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Posttraining inactivation of excitatory afferent input to the locus coeruleus impairs retention in an inhibitory avoidance learning task.
Neurobiol Learn Mem. 2000 Mar; 73(2):127-40.NL

Abstract

These experiments examined whether the nucleus paragigantocellularis (PGi) contributes to memory storage processing via its ascending excitatory influence on locus coeruleus (LC) neuronal activity. Activation of the LC leads to memory enhancement and also results in a widespread release of norepinephrine in target structures, such as the amygdala and hippocampus. Infusion of norepinephrine into either structure also improves memory for several types of learned responses. Thus, the capacity for norepinephrine to modulate memory within limbic structures may be contingent upon the functional connections between PGi and the LC. To examine this hypothesis, male Sprague-Dawley rats were implanted with cannula aimed above PGi (Experiments 1 and 2) or 1.5 mm dorsal or medial to PGi (Experiment 3). Immediately following inhibitory avoidance training (0.45 mA, 0. 5 s), phosphate-buffered saline, lidocaine (Experiment 1), or 12.5 or 25 nmol/0.5 microl of the GABA agonist muscimol (Experiment 2) was infused into PGi. On a retention test given 48 h later, the latency to reenter the footshock compartment was significantly shorter for subjects given either lidocaine or 12.5 or 25.0 nmol of muscimol compared to controls. In Experiment 3, infusion of lidocaine or muscimol into areas 1.5 mm dorsal or medial to PGi did not significantly alter retention, indicating that the memory impairment observed in Experiments 1 and 2 was site specific and not due to the spread of drug to cell groups surrounding PGi. These findings suggest that PGi may serve a vital function in relaying biologically relevant information to forebrain structures involved in memory via its excitatory influence on the LC.

Authors+Show Affiliations

Department of Psychology, University of Virginia, Charlottesville, Virginia 22903, USA.No affiliation info available

Pub Type(s)

Journal Article
Research Support, U.S. Gov't, P.H.S.

Language

eng

PubMed ID

10704323

Citation

Clayton, E C., and C L. Williams. "Posttraining Inactivation of Excitatory Afferent Input to the Locus Coeruleus Impairs Retention in an Inhibitory Avoidance Learning Task." Neurobiology of Learning and Memory, vol. 73, no. 2, 2000, pp. 127-40.
Clayton EC, Williams CL. Posttraining inactivation of excitatory afferent input to the locus coeruleus impairs retention in an inhibitory avoidance learning task. Neurobiol Learn Mem. 2000;73(2):127-40.
Clayton, E. C., & Williams, C. L. (2000). Posttraining inactivation of excitatory afferent input to the locus coeruleus impairs retention in an inhibitory avoidance learning task. Neurobiology of Learning and Memory, 73(2), 127-40.
Clayton EC, Williams CL. Posttraining Inactivation of Excitatory Afferent Input to the Locus Coeruleus Impairs Retention in an Inhibitory Avoidance Learning Task. Neurobiol Learn Mem. 2000;73(2):127-40. PubMed PMID: 10704323.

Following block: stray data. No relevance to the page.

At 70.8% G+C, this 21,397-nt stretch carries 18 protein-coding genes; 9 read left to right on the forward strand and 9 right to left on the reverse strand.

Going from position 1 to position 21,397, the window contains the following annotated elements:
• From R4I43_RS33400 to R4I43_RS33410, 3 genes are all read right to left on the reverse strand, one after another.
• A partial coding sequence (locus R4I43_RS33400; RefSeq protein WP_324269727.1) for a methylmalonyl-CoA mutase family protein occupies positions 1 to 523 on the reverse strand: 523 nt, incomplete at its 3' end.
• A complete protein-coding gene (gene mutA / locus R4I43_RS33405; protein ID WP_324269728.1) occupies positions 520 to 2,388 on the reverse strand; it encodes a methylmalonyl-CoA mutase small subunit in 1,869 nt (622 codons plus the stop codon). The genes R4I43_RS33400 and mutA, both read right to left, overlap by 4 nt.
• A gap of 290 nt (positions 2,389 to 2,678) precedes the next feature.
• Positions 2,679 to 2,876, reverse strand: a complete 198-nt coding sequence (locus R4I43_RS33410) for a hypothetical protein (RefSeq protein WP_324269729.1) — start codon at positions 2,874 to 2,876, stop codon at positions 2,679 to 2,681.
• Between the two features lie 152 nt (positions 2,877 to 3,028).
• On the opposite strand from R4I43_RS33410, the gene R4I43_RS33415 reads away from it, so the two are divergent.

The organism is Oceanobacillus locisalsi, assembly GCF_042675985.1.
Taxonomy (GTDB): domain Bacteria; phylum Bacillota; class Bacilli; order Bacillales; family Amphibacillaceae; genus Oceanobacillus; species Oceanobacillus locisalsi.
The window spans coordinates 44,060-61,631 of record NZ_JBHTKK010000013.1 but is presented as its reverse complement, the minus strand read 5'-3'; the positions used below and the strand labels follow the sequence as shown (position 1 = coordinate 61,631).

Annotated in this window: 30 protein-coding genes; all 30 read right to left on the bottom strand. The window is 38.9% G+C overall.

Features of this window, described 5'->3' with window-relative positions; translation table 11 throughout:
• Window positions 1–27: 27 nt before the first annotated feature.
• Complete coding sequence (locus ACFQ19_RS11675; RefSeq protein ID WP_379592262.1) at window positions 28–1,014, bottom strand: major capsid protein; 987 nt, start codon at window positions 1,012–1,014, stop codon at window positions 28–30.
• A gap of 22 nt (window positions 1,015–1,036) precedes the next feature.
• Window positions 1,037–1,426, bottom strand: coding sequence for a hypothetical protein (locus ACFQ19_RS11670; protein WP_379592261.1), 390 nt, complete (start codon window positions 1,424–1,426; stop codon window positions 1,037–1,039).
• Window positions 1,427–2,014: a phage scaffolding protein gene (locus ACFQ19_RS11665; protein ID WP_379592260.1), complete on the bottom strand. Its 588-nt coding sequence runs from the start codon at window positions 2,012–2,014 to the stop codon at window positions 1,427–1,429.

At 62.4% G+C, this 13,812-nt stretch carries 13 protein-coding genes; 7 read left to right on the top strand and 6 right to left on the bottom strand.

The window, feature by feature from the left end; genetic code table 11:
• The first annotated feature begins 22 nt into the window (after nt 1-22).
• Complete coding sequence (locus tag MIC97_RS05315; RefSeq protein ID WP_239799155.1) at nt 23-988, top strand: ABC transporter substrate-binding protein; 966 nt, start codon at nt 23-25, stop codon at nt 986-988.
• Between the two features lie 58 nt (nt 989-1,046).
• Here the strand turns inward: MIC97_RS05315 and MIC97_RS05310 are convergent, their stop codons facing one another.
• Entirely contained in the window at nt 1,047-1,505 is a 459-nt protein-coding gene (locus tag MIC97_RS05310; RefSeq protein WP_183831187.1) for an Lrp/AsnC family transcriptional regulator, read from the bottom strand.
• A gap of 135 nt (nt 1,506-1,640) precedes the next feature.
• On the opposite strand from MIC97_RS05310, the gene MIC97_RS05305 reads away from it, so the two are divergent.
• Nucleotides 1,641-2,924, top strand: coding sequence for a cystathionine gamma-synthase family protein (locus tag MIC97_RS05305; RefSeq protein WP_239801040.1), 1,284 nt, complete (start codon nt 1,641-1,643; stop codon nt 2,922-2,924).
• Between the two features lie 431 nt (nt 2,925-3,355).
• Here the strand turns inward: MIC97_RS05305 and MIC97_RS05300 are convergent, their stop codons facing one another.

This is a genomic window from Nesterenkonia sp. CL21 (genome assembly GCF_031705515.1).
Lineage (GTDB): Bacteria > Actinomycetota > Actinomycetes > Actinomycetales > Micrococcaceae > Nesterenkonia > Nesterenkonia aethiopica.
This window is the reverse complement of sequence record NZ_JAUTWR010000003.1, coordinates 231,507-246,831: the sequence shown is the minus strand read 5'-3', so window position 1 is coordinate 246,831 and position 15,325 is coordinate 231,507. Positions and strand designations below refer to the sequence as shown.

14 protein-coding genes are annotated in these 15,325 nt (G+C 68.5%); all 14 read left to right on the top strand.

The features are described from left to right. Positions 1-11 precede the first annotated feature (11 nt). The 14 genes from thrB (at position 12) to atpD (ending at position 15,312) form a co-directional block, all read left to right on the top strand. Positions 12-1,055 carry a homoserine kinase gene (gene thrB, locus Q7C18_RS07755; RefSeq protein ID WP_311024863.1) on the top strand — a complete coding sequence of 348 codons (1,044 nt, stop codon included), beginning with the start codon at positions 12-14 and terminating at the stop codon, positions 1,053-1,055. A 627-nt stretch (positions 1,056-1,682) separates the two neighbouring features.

* Article titles in AMA citation format should be in sentence-case
TY - JOUR T1 - Posttraining inactivation of excitatory afferent input to the locus coeruleus impairs retention in an inhibitory avoidance learning task. AU - Clayton,E C, AU - Williams,C L, PY - 2000/3/8/pubmed PY - 2000/5/16/medline PY - 2000/3/8/entrez SP - 127 EP - 40 JF - Neurobiology of learning and memory JO - Neurobiol Learn Mem VL - 73 IS - 2 N2 - These experiments examined whether the nucleus paragigantocellularis (PGi) contributes to memory storage processing via its ascending excitatory influence on locus coeruleus (LC) neuronal activity. Activation of the LC leads to memory enhancement and also results in a widespread release of norepinephrine in target structures, such as the amygdala and hippocampus. Infusion of norepinephrine into either structure also improves memory for several types of learned responses. Thus, the capacity for norepinephrine to modulate memory within limbic structures may be contingent upon the functional connections between PGi and the LC. To examine this hypothesis, male Sprague-Dawley rats were implanted with cannula aimed above PGi (Experiments 1 and 2) or 1.5 mm dorsal or medial to PGi (Experiment 3). Immediately following inhibitory avoidance training (0.45 mA, 0. 5 s), phosphate-buffered saline, lidocaine (Experiment 1), or 12.5 or 25 nmol/0.5 microl of the GABA agonist muscimol (Experiment 2) was infused into PGi. On a retention test given 48 h later, the latency to reenter the footshock compartment was significantly shorter for subjects given either lidocaine or 12.5 or 25.0 nmol of muscimol compared to controls. In Experiment 3, infusion of lidocaine or muscimol into areas 1.5 mm dorsal or medial to PGi did not significantly alter retention, indicating that the memory impairment observed in Experiments 1 and 2 was site specific and not due to the spread of drug to cell groups surrounding PGi. These findings suggest that PGi may serve a vital function in relaying biologically relevant information to forebrain structures involved in memory via its excitatory influence on the LC. SN - 1074-7427 UR - https://www.unboundmedicine.com/medline/citation/10704323/Posttraining_inactivation_of_excitatory_afferent_input_to_the_locus_coeruleus_impairs_retention_in_an_inhibitory_avoidance_learning_task_ L2 - https://linkinghub.elsevier.com/retrieve/pii/S1074-7427(99)93924-2 DB - PRIME DP - Unbound Medicine ER -